All that being said, my politics are wide open. Tell me your ideas, your viewpoints and then I’ll decide. Voting straight party for either side is a recipe for disaster. That’s how we elected the one we have right now.

You see, Donald Trump is not a Republican, or at least the ones that used to exist. He grabbed the reins of a wounded party like a hostile takeover and made it all about himself. It’s among the saddest political stories in our country’s history.

And using his entertainment background,he’s gotten his followers to drink the Kool Aid, big time. Truth about his corruption is “fake news.” Offer a conflicting viewpoint to his followers, and they’ll say it’s just the biased media. Ask about one of his crazy, racist, antagonizing, insulting and juvenile tweets….and dead silence.

So, as a Christian, I’ve thought about the abortion issue for years. Is it murder? Is it a right? Is it for me to decide?

Let’s start with the last one–why should I decide if it’s right or not? Who made me God?  So then, if I have no moral authority to make that decision for someone else, I should at least be able to decide for myself. I have always believed that I could probably never have an abortion for two reasons–because I tend to think that it’s probably wrong and because I’m a man. 

Why am I wandering into this touchy topic? Because the number one reason I hear people claiming to be Christians give for voting for Donald Trump is because he’s Pro-Life.  I love that term. Oh, well, Pro Life when it comes to fetuses. But when it comes to fully developed human beings being killed by the hundreds of thousands by a virus he says “will just disappear”, that’s just collateral damage.

As a Christian, it saddens me how many good people are being duped by his rhetoric and doing what they think is the morally correct thing to do. One issue and all the lies, cheating, sexism, racism and narcissisms can all be forgiven.  Seriously. 

I may never know who you vote for and I frankly don’t care. That’s your right and privilege. But if you’d open your mind for just a moment, I’ve got a couple of articles worth at least skimming over. Not for this election, as I’m pretty sure you’ve voted by now, but for the betterment of our future together.

Here’s one of the dark forces out there that may have been an influence in how you believe.

Here’s something I wish every Trump voter could read.

And at last week’s final debate, the lies you were told

That’s it. That’s all I’ve got. We’ve all been hunkering down because of the constant bombardment of people telling us how to believe, to think and to vote. With this, I was just hoping to present some alternative views and facts. If you still believe that President Trump deserves four more years in office, we can still be friends. I don’t disown you. We can even talk politics if you do so with an open mind and facts. I have several conservative friends that I barb with, but I’ve also verbally wrestled some serious Democrats.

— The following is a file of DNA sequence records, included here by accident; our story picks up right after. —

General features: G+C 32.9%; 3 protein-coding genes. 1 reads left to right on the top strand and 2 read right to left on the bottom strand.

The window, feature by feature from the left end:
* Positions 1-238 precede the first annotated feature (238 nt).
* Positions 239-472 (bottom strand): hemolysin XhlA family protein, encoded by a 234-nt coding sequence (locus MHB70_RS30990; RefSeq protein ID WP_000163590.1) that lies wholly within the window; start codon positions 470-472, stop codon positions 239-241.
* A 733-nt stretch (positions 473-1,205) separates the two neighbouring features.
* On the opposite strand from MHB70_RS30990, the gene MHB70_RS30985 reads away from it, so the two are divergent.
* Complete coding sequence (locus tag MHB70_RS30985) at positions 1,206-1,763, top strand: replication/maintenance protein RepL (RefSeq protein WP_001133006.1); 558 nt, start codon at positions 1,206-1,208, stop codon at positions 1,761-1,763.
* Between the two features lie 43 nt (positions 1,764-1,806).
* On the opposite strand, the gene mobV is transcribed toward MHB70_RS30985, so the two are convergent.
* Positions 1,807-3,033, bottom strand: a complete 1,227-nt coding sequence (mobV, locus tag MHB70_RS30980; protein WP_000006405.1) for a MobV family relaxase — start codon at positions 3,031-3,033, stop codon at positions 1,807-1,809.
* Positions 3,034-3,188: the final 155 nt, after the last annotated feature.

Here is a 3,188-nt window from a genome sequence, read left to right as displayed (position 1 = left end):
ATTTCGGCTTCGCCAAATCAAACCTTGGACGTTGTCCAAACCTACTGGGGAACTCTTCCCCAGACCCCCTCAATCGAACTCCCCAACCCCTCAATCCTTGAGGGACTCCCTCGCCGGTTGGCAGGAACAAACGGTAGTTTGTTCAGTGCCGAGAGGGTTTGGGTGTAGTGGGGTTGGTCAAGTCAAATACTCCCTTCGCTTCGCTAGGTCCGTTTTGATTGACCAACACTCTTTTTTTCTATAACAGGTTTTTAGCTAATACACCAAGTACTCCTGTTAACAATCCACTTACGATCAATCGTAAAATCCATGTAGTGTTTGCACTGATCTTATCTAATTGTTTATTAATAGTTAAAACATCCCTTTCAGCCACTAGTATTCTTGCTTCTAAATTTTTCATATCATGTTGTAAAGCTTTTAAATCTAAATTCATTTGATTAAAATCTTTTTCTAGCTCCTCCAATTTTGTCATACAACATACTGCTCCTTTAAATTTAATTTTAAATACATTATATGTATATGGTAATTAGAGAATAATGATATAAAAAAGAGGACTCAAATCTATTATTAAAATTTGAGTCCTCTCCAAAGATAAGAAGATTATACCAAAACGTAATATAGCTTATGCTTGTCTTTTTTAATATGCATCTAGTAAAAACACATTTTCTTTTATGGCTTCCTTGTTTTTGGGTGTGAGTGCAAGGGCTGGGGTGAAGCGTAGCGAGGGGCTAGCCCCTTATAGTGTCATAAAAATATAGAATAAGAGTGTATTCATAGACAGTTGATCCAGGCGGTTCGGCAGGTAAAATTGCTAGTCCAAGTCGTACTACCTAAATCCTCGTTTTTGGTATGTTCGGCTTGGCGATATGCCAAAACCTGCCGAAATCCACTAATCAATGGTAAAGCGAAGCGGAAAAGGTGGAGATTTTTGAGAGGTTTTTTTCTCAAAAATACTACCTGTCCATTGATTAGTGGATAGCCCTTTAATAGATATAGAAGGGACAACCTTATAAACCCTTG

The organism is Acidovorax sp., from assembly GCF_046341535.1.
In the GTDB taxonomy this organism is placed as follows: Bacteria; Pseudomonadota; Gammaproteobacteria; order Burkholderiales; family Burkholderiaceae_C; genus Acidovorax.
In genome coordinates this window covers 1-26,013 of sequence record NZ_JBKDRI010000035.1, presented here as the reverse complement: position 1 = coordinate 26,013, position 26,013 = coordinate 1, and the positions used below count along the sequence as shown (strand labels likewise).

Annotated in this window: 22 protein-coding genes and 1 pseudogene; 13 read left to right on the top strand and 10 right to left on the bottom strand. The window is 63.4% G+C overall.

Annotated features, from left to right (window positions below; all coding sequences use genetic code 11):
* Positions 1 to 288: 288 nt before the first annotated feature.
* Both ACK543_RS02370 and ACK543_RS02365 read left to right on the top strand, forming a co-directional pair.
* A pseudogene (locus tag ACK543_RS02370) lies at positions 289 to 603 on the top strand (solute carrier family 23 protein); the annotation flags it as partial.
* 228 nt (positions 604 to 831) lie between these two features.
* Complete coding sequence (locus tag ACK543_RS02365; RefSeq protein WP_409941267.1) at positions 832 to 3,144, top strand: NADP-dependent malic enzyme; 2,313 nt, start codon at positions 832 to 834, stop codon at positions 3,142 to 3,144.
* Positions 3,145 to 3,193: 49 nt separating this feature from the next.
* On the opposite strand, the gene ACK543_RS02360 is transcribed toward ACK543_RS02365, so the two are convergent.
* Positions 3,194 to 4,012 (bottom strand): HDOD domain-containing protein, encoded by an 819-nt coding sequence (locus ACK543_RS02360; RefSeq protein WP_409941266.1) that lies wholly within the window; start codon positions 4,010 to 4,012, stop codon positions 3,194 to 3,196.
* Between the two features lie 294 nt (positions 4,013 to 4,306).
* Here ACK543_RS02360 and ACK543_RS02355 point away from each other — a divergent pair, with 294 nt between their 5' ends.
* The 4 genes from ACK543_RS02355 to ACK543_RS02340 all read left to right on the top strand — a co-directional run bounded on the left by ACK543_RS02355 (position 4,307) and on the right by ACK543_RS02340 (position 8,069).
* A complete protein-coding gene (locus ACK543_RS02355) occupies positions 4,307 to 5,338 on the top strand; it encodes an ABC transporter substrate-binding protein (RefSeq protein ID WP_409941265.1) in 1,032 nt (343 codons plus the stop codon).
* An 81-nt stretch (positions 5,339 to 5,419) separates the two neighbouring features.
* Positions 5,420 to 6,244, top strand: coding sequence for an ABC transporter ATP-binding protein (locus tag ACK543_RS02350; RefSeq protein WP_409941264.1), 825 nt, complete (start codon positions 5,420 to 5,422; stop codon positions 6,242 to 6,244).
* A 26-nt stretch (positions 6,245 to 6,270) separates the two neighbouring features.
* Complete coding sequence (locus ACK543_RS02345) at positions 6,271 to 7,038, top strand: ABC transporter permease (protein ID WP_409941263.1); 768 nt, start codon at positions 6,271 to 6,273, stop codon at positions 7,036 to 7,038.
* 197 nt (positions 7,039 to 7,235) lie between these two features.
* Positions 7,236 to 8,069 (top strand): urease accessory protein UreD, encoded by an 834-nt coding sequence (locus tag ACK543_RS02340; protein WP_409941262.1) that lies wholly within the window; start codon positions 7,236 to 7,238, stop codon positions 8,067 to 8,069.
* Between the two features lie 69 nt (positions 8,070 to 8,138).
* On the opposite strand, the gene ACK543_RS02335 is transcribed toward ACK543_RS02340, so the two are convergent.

The bottom line is that we’re Americans. We the people are casting our ballots and letting the process work that we’ve set up. All I can do as an American and as Christian, is to pray it all works out.

And I’m sure it will.

Tim Hunter

Happy Anniversary

Not to a person, but to a song.

I give the history of “Bimbo #5” in the video below, so I don’t want to take too much away from it. It was a parody song I did back in my KLSY days, in fact, 20 years this Halloween season. I would bring it out every year and play it on a speaker to go along with my decorated front porch for the trick or treaters. Then, as YouTube videos became all the range, I decided to try making a music video.

I’ve done dozens of those over the years, but this was my first. My creation. I outlined what I thought I needed, talked family and friends into gathering at my Seattle home and at a Bothell cemetery, and bought one of those Flip video cameras.

Oh, sure, the quality has come a long way and I was just starting to learn how to edit video. But somehow, it all worked out.

Recently, I connected with most of the cast members to talk about that day. Of course, it’s a Zoom world, so we had a virtual reunion. But once again, that worked out well, too.

Thanks to them and to you for helping make this silly little song a Halloween tradition. Here’s the 13-minute documentary I made for “The 10th Anniversary of Bimbo #5.” Enjoy!

Happy Halloween!

Tim Haunter

The Great AdVenture

As you know, I’m a busy guy. So when I have the opportunity to take on one more project, well, you know my answer is going to be, “Yes!”

The latest addition to my crazy weekly schedule has been as a writer for a new animated series, “The Great AdVenture.” It’s a series based on the main characters of a couple of phone games, “Adventure Capitalist” and “Adventure Communist.”

It’s pretty amazing how everything in my life contributed to me being able to play in this arena.